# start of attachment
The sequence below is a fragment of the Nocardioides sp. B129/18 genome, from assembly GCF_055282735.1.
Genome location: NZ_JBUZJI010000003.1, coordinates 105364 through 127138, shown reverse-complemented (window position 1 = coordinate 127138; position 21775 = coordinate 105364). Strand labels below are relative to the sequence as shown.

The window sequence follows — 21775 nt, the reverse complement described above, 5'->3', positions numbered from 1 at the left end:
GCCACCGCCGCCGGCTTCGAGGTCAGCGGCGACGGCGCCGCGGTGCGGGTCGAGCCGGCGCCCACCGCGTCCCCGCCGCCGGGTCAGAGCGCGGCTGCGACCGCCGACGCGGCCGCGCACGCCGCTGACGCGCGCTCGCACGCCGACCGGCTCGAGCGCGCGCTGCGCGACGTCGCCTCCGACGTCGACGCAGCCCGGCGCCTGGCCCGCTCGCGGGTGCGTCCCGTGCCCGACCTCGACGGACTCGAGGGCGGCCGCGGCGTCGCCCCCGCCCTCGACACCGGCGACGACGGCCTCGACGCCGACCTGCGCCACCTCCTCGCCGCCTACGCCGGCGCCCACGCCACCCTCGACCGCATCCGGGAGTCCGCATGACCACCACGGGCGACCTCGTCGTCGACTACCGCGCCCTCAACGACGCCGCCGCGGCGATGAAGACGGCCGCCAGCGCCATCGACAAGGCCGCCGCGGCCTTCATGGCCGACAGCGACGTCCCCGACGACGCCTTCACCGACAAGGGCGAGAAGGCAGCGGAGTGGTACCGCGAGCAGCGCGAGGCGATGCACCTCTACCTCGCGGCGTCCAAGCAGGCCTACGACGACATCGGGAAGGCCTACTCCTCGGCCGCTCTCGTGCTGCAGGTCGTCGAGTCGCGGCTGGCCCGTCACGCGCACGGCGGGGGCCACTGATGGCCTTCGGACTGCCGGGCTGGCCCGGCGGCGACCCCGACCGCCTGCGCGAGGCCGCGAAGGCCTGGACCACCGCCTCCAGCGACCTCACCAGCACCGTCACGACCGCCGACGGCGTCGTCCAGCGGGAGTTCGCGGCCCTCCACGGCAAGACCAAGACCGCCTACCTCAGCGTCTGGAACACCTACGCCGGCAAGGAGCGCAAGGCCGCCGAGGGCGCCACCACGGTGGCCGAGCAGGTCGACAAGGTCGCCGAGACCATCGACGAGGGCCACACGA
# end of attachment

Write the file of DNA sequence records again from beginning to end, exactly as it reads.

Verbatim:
The sequence below is a fragment of the Nocardioides sp. B129/18 genome, from assembly GCF_055282735.1.
Genome location: NZ_JBUZJI010000003.1, coordinates 105364 through 127138, shown reverse-complemented (window position 1 = coordinate 127138; position 21775 = coordinate 105364). Strand labels below are relative to the sequence as shown.

The window sequence follows — 21775 nt, the reverse complement described above, 5'->3', positions numbered from 1 at the left end:
GCCACCGCCGCCGGCTTCGAGGTCAGCGGCGACGGCGCCGCGGTGCGGGTCGAGCCGGCGCCCACCGCGTCCCCGCCGCCGGGTCAGAGCGCGGCTGCGACCGCCGACGCGGCCGCGCACGCCGCTGACGCGCGCTCGCACGCCGACCGGCTCGAGCGCGCGCTGCGCGACGTCGCCTCCGACGTCGACGCAGCCCGGCGCCTGGCCCGCTCGCGGGTGCGTCCCGTGCCCGACCTCGACGGACTCGAGGGCGGCCGCGGCGTCGCCCCCGCCCTCGACACCGGCGACGACGGCCTCGACGCCGACCTGCGCCACCTCCTCGCCGCCTACGCCGGCGCCCACGCCACCCTCGACCGCATCCGGGAGTCCGCATGACCACCACGGGCGACCTCGTCGTCGACTACCGCGCCCTCAACGACGCCGCCGCGGCGATGAAGACGGCCGCCAGCGCCATCGACAAGGCCGCCGCGGCCTTCATGGCCGACAGCGACGTCCCCGACGACGCCTTCACCGACAAGGGCGAGAAGGCAGCGGAGTGGTACCGCGAGCAGCGCGAGGCGATGCACCTCTACCTCGCGGCGTCCAAGCAGGCCTACGACGACATCGGGAAGGCCTACTCCTCGGCCGCTCTCGTGCTGCAGGTCGTCGAGTCGCGGCTGGCCCGTCACGCGCACGGCGGGGGCCACTGATGGCCTTCGGACTGCCGGGCTGGCCCGGCGGCGACCCCGACCGCCTGCGCGAGGCCGCGAAGGCCTGGACCACCGCCTCCAGCGACCTCACCAGCACCGTCACGACCGCCGACGGCGTCGTCCAGCGGGAGTTCGCGGCCCTCCACGGCAAGACCAAGACCGCCTACCTCAGCGTCTGGAACACCTACGCCGGCAAGGAGCGCAAGGCCGCCGAGGGCGCCACCACGGTGGCCGAGCAGGTCGACAAGGTCGCCGAGACCATCGACGAGGGCCACACGA